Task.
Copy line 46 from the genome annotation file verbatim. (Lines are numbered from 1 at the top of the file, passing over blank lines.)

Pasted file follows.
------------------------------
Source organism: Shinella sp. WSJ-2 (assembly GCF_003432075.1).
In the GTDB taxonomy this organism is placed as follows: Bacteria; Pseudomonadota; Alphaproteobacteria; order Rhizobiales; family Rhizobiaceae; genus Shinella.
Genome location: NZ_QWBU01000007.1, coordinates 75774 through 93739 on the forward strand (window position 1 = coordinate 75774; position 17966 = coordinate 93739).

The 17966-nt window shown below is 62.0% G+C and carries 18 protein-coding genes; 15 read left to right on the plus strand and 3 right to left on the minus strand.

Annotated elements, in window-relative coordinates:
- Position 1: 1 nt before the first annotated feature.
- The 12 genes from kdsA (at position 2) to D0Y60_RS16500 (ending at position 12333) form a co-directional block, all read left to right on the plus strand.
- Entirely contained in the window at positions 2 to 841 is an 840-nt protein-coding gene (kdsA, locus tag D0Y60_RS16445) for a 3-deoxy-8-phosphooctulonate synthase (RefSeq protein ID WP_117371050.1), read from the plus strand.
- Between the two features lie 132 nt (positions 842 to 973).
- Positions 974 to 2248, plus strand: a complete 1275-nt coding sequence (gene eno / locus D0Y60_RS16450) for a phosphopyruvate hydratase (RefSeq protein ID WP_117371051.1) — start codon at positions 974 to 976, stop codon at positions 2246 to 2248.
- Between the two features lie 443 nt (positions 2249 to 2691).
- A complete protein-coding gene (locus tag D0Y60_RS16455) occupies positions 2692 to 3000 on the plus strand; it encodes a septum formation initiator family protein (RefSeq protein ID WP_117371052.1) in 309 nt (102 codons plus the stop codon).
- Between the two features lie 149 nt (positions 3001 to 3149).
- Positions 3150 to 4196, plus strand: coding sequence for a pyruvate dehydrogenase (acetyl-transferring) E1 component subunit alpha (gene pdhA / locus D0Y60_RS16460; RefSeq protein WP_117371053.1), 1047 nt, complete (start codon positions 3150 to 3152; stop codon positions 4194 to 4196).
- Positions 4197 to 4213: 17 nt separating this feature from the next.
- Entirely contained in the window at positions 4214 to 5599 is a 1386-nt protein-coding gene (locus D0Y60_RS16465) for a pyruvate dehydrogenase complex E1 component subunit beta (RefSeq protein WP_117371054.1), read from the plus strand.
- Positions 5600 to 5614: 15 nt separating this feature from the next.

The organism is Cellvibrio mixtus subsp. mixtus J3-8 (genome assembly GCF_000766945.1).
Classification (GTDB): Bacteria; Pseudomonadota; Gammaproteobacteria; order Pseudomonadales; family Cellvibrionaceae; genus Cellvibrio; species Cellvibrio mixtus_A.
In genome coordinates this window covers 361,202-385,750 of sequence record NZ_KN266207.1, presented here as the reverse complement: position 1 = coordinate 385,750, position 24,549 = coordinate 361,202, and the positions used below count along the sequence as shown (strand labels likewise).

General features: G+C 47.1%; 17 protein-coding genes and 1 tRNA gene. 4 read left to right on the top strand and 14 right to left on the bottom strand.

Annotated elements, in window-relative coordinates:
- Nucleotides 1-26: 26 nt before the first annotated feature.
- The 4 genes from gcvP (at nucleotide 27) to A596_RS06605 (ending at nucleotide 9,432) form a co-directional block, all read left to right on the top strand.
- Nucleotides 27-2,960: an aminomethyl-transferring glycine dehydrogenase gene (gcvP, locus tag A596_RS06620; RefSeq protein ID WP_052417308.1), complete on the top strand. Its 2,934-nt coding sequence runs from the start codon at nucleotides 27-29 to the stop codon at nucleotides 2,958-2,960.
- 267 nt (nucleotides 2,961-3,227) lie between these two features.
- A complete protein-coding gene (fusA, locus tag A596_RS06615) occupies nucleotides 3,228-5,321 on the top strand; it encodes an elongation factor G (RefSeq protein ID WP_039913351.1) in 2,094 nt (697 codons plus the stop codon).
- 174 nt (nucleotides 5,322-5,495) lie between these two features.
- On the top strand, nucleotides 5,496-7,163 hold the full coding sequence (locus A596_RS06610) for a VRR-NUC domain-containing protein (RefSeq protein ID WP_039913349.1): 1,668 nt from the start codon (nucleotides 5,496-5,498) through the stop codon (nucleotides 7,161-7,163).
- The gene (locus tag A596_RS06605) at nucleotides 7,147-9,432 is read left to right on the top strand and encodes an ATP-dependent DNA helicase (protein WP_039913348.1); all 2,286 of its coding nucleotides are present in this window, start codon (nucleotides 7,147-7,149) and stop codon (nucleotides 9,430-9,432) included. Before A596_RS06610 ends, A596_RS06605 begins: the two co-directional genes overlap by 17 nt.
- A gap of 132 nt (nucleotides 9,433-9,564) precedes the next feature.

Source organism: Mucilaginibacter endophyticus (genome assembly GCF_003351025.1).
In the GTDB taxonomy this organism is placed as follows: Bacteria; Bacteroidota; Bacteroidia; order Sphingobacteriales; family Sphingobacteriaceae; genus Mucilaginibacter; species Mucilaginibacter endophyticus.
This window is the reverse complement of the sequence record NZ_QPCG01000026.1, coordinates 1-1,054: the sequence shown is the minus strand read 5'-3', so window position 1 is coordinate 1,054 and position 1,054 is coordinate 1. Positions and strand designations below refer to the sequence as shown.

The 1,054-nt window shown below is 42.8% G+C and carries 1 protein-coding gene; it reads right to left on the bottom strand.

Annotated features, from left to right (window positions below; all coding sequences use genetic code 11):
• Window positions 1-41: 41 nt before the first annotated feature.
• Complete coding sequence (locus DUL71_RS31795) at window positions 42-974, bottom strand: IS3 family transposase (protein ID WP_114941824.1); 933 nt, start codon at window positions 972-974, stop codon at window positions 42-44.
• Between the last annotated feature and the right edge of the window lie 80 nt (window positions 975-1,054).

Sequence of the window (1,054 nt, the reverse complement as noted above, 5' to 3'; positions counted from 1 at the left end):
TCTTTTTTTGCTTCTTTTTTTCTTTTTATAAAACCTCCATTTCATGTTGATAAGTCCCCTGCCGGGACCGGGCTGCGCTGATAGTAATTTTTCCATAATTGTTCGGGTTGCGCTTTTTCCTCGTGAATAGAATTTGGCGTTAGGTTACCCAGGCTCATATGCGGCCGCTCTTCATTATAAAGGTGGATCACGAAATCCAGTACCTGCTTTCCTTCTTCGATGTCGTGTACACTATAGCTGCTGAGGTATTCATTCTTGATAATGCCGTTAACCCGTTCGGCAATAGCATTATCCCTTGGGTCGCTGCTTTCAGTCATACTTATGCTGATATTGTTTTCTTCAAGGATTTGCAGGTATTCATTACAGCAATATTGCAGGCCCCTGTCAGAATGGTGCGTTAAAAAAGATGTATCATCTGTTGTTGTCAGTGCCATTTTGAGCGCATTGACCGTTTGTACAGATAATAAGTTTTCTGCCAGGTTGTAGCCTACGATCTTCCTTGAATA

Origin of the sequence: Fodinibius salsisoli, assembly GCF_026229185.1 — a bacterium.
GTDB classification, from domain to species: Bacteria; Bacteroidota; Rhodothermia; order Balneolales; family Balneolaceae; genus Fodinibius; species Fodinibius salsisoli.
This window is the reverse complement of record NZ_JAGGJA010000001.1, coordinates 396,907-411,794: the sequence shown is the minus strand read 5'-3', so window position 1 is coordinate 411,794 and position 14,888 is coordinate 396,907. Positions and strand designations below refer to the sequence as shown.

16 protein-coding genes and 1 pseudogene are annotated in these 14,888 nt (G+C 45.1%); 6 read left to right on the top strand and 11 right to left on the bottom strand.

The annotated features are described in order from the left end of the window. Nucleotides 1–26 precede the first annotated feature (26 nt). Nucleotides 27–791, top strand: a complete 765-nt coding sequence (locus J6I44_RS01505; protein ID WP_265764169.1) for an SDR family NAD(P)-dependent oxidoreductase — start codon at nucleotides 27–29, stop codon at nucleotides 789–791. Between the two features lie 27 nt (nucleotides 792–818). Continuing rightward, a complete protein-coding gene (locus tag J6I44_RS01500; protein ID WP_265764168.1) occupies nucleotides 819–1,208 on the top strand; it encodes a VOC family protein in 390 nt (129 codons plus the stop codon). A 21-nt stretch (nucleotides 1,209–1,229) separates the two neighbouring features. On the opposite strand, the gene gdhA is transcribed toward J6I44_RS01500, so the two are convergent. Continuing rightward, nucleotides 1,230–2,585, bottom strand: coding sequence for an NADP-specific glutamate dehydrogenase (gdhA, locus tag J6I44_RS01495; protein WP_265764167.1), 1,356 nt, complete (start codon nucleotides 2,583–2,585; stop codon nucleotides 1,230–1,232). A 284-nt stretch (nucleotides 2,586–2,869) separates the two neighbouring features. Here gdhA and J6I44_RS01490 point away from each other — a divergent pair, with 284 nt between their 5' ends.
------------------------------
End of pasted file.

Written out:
The annotated features are described in order from the left end of the window. Nucleotides 1–26 precede the first annotated feature (26 nt). Nucleotides 27–791, top strand: a complete 765-nt coding sequence (locus J6I44_RS01505; protein ID WP_265764169.1) for an SDR family NAD(P)-dependent oxidoreductase — start codon at nucleotides 27–29, stop codon at nucleotides 789–791. Between the two features lie 27 nt (nucleotides 792–818). Continuing rightward, a complete protein-coding gene (locus tag J6I44_RS01500; protein ID WP_265764168.1) occupies nucleotides 819–1,208 on the top strand; it encodes a VOC family protein in 390 nt (129 codons plus the stop codon). A 21-nt stretch (nucleotides 1,209–1,229) separates the two neighbouring features. On the opposite strand, the gene gdhA is transcribed toward J6I44_RS01500, so the two are convergent. Continuing rightward, nucleotides 1,230–2,585, bottom strand: coding sequence for an NADP-specific glutamate dehydrogenase (gdhA, locus tag J6I44_RS01495; protein WP_265764167.1), 1,356 nt, complete (start codon nucleotides 2,583–2,585; stop codon nucleotides 1,230–1,232). A 284-nt stretch (nucleotides 2,586–2,869) separates the two neighbouring features. Here gdhA and J6I44_RS01490 point away from each other — a divergent pair, with 284 nt between their 5' ends.